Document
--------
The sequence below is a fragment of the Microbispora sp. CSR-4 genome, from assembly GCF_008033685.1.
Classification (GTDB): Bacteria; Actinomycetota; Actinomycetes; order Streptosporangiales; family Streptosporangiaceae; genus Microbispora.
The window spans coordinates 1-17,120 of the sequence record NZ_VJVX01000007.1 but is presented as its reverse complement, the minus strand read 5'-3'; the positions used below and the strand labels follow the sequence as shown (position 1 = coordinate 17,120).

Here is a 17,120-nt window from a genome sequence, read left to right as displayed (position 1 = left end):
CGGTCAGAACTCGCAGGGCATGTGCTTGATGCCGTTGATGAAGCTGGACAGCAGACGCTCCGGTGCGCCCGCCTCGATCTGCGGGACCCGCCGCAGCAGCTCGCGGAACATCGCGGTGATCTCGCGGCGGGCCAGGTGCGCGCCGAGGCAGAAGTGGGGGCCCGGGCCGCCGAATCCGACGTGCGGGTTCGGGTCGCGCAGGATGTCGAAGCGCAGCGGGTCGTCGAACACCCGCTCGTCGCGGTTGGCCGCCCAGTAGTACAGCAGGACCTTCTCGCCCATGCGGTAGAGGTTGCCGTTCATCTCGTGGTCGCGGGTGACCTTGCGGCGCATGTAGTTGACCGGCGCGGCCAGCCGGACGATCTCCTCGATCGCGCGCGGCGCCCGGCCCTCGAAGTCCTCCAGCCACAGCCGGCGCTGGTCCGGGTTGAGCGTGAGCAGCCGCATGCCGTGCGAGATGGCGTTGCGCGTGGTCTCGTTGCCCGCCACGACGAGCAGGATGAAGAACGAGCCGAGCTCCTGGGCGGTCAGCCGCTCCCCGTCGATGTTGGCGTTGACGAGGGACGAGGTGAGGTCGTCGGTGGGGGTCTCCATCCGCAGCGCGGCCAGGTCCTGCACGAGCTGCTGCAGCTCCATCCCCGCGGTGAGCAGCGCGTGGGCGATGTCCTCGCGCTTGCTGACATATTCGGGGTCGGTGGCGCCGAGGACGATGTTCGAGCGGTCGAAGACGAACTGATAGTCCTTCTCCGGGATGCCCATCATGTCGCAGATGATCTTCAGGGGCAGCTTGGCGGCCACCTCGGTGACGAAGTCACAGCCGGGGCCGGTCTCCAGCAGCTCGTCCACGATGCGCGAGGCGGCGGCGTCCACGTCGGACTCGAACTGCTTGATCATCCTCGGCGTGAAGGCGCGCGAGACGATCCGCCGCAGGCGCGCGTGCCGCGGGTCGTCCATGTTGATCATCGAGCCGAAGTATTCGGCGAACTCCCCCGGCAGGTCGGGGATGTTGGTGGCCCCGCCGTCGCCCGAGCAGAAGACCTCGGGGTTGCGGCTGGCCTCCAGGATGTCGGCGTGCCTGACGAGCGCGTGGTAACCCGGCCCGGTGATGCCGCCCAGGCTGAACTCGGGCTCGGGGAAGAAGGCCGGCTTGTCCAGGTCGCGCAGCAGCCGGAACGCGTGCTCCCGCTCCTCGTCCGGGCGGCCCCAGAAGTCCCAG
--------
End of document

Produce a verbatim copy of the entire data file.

The sequence below is a fragment of the Microbispora sp. CSR-4 genome, from assembly GCF_008033685.1.
Classification (GTDB): Bacteria; Actinomycetota; Actinomycetes; order Streptosporangiales; family Streptosporangiaceae; genus Microbispora.
The window spans coordinates 1-17,120 of the sequence record NZ_VJVX01000007.1 but is presented as its reverse complement, the minus strand read 5'-3'; the positions used below and the strand labels follow the sequence as shown (position 1 = coordinate 17,120).

Here is a 17,120-nt window from a genome sequence, read left to right as displayed (position 1 = left end):
CGGTCAGAACTCGCAGGGCATGTGCTTGATGCCGTTGATGAAGCTGGACAGCAGACGCTCCGGTGCGCCCGCCTCGATCTGCGGGACCCGCCGCAGCAGCTCGCGGAACATCGCGGTGATCTCGCGGCGGGCCAGGTGCGCGCCGAGGCAGAAGTGGGGGCCCGGGCCGCCGAATCCGACGTGCGGGTTCGGGTCGCGCAGGATGTCGAAGCGCAGCGGGTCGTCGAACACCCGCTCGTCGCGGTTGGCCGCCCAGTAGTACAGCAGGACCTTCTCGCCCATGCGGTAGAGGTTGCCGTTCATCTCGTGGTCGCGGGTGACCTTGCGGCGCATGTAGTTGACCGGCGCGGCCAGCCGGACGATCTCCTCGATCGCGCGCGGCGCCCGGCCCTCGAAGTCCTCCAGCCACAGCCGGCGCTGGTCCGGGTTGAGCGTGAGCAGCCGCATGCCGTGCGAGATGGCGTTGCGCGTGGTCTCGTTGCCCGCCACGACGAGCAGGATGAAGAACGAGCCGAGCTCCTGGGCGGTCAGCCGCTCCCCGTCGATGTTGGCGTTGACGAGGGACGAGGTGAGGTCGTCGGTGGGGGTCTCCATCCGCAGCGCGGCCAGGTCCTGCACGAGCTGCTGCAGCTCCATCCCCGCGGTGAGCAGCGCGTGGGCGATGTCCTCGCGCTTGCTGACATATTCGGGGTCGGTGGCGCCGAGGACGATGTTCGAGCGGTCGAAGACGAACTGATAGTCCTTCTCCGGGATGCCCATCATGTCGCAGATGATCTTCAGGGGCAGCTTGGCGGCCACCTCGGTGACGAAGTCACAGCCGGGGCCGGTCTCCAGCAGCTCGTCCACGATGCGCGAGGCGGCGGCGTCCACGTCGGACTCGAACTGCTTGATCATCCTCGGCGTGAAGGCGCGCGAGACGATCCGCCGCAGGCGCGCGTGCCGCGGGTCGTCCATGTTGATCATCGAGCCGAAGTATTCGGCGAACTCCCCCGGCAGGTCGGGGATGTTGGTGGCCCCGCCGTCGCCCGAGCAGAAGACCTCGGGGTTGCGGCTGGCCTCCAGGATGTCGGCGTGCCTGACGAGCGCGTGGTAACCCGGCCCGGTGATGCCGCCCAGGCTGAACTCGGGCTCGGGGAAGAAGGCCGGCTTGTCCAGGTCGCGCAGCAGCCGGAACGCGTGCTCCCGCTCCTCGTCCGGGCGGCCCCAGAAGTCCCAG